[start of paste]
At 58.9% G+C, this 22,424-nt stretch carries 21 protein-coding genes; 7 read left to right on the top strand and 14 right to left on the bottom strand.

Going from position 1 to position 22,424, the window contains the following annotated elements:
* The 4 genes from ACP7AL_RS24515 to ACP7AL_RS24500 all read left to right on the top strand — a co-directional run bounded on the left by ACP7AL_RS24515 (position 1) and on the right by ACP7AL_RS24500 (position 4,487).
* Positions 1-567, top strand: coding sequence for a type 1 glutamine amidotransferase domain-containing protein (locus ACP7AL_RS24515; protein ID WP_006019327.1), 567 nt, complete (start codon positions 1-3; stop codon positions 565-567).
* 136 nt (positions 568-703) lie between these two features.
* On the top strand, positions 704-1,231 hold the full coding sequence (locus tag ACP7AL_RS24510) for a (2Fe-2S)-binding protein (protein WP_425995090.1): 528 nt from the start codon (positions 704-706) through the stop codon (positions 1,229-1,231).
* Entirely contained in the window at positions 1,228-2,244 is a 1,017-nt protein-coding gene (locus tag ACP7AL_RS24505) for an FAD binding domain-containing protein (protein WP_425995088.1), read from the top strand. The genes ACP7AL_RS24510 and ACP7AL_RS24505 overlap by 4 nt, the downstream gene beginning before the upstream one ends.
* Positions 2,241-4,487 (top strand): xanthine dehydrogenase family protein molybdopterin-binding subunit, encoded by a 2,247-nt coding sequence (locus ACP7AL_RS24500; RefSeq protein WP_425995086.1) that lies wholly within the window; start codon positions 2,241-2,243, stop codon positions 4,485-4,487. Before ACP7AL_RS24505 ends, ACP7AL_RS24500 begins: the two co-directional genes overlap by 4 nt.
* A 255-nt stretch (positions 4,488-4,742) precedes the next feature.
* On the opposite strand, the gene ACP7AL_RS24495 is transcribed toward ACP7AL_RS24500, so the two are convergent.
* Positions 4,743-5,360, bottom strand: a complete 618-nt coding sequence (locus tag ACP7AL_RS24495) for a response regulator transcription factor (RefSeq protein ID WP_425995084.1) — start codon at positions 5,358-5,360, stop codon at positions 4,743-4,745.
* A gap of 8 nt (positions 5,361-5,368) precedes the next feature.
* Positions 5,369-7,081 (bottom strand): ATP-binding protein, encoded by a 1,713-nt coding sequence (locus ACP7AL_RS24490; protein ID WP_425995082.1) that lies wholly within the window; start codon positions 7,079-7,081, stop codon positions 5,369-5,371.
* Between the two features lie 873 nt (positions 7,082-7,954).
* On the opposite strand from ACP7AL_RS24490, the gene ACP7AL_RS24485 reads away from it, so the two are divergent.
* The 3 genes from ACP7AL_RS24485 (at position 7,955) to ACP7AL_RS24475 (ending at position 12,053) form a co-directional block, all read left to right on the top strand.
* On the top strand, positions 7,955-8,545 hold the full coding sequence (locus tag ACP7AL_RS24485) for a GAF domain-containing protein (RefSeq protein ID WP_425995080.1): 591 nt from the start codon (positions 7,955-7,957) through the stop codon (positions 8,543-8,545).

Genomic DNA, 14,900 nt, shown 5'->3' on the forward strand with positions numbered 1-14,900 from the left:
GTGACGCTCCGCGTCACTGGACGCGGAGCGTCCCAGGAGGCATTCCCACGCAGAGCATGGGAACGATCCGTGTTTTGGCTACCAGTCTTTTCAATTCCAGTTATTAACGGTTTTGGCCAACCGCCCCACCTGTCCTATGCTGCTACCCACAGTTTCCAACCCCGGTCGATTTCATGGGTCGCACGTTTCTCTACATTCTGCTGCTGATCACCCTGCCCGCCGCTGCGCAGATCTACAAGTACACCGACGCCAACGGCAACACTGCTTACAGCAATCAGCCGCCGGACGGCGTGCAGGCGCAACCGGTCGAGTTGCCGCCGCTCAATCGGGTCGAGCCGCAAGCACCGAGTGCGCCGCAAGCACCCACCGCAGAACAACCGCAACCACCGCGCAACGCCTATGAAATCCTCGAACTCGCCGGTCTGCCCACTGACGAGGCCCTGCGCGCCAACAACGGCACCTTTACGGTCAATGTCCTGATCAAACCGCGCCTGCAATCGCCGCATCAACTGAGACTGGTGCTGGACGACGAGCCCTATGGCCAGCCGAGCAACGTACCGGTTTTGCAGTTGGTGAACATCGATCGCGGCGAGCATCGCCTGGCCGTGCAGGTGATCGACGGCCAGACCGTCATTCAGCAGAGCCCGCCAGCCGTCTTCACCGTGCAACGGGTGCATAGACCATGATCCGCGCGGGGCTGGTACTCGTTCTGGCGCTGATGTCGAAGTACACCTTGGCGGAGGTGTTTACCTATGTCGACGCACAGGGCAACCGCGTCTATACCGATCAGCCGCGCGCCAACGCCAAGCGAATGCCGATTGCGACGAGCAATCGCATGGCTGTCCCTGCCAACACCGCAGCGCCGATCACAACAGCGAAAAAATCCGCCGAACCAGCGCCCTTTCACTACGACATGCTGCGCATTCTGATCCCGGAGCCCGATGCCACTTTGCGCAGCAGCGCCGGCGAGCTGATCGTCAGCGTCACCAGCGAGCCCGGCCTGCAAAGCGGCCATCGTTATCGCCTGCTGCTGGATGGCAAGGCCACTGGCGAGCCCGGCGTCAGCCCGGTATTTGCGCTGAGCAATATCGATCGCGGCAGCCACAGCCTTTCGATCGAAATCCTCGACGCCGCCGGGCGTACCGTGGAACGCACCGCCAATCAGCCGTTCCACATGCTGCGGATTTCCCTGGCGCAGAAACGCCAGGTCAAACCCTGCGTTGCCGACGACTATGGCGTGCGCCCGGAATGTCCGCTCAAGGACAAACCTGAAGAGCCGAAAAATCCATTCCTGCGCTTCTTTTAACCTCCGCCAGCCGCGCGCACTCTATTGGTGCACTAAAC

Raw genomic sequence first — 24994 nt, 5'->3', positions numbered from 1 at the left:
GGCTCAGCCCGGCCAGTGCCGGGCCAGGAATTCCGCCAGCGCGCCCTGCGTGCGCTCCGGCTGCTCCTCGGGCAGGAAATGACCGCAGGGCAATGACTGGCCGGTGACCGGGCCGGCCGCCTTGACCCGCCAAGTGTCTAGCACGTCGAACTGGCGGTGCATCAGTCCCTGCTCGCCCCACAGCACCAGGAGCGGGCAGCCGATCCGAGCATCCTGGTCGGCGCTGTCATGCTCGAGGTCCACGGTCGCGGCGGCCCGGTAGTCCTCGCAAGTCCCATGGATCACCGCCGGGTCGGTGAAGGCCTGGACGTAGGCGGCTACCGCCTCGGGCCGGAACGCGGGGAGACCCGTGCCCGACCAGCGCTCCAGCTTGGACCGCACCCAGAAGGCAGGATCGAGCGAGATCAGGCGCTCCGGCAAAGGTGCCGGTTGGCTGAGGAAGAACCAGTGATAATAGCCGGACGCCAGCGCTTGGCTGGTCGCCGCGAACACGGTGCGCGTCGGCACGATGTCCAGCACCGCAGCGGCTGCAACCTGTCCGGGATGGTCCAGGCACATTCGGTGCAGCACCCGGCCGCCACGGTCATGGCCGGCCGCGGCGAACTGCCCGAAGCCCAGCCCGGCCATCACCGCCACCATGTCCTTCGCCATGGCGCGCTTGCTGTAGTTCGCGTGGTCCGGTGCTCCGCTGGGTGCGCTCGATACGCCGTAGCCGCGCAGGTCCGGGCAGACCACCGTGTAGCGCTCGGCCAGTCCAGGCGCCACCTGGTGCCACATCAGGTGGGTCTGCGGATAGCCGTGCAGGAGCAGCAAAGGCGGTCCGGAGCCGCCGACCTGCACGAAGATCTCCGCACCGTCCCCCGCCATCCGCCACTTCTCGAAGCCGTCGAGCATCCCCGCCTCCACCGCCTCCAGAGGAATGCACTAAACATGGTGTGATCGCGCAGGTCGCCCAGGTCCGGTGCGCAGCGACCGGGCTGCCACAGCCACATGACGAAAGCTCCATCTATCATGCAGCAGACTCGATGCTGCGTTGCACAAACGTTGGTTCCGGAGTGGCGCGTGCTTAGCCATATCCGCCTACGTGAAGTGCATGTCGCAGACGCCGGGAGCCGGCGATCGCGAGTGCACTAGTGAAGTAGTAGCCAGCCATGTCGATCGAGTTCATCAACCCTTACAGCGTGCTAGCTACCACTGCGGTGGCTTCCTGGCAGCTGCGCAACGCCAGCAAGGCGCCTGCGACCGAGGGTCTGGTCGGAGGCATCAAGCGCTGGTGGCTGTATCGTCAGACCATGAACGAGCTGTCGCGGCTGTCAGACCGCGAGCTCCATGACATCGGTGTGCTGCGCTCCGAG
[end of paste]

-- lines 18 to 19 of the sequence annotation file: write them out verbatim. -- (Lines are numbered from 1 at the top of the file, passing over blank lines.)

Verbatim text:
Genomic DNA, 14,900 nt, shown 5'->3' on the forward strand with positions numbered 1-14,900 from the left:
GTGACGCTCCGCGTCACTGGACGCGGAGCGTCCCAGGAGGCATTCCCACGCAGAGCATGGGAACGATCCGTGTTTTGGCTACCAGTCTTTTCAATTCCAGTTATTAACGGTTTTGGCCAACCGCCCCACCTGTCCTATGCTGCTACCCACAGTTTCCAACCCCGGTCGATTTCATGGGTCGCACGTTTCTCTACATTCTGCTGCTGATCACCCTGCCCGCCGCTGCGCAGATCTACAAGTACACCGACGCCAACGGCAACACTGCTTACAGCAATCAGCCGCCGGACGGCGTGCAGGCGCAACCGGTCGAGTTGCCGCCGCTCAATCGGGTCGAGCCGCAAGCACCGAGTGCGCCGCAAGCACCCACCGCAGAACAACCGCAACCACCGCGCAACGCCTATGAAATCCTCGAACTCGCCGGTCTGCCCACTGACGAGGCCCTGCGCGCCAACAACGGCACCTTTACGGTCAATGTCCTGATCAAACCGCGCCTGCAATCGCCGCATCAACTGAGACTGGTGCTGGACGACGAGCCCTATGGCCAGCCGAGCAACGTACCGGTTTTGCAGTTGGTGAACATCGATCGCGGCGAGCATCGCCTGGCCGTGCAGGTGATCGACGGCCAGACCGTCATTCAGCAGAGCCCGCCAGCCGTCTTCACCGTGCAACGGGTGCATAGACCATGATCCGCGCGGGGCTGGTACTCGTTCTGGCGCTGATGTCGAAGTACACCTTGGCGGAGGTGTTTACCTATGTCGACGCACAGGGCAACCGCGTCTATACCGATCAGCCGCGCGCCAACGCCAAGCGAATGCCGATTGCGACGAGCAATCGCATGGCTGTCCCTGCCAACACCGCAGCGCCGATCACAACAGCGAAAAAATCCGCCGAACCAGCGCCCTTTCACTACGACATGCTGCGCATTCTGATCCCGGAGCCCGATGCCACTTTGCGCAGCAGCGCCGGCGAGCTGATCGTCAGCGTCACCAGCGAGCCCGGCCTGCAAAGCGGCCATCGTTATCGCCTGCTGCTGGATGGCAAGGCCACTGGCGAGCCCGGCGTCAGCCCGGTATTTGCGCTGAGCAATATCGATCGCGGCAGCCACAGCCTTTCGATCGAAATCCTCGACGCCGCCGGGCGTACCGTGGAACGCACCGCCAATCAGCCGTTCCACATGCTGCGGATTTCCCTGGCGCAGAAACGCCAGGTCAAACCCTGCGTTGCCGACGACTATGGCGTGCGCCCGGAATGTCCGCTCAAGGACAAACCTGAAGAGCCGAAAAATCCATTCCTGCGCTTCTTTTAACCTCCGCCAGCCGCGCGCACTCTATTGGTGCACTAAAC